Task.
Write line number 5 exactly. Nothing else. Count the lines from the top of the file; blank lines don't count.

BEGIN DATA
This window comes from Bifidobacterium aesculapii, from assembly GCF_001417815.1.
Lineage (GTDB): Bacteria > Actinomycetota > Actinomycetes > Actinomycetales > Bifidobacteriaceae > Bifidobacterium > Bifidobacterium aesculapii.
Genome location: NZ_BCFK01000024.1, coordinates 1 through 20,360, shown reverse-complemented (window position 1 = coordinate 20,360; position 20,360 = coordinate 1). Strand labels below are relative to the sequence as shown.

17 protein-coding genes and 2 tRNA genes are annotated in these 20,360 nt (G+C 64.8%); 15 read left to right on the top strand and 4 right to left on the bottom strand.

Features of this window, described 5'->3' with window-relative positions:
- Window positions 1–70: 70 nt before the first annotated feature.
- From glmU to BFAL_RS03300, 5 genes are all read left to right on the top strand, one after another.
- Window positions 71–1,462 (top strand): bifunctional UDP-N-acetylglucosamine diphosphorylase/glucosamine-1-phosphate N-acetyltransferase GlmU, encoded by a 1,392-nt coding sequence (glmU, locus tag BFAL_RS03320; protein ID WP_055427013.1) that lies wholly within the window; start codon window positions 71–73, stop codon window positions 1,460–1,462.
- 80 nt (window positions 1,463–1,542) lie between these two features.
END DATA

Features of this window, described 5'->3' with window-relative positions: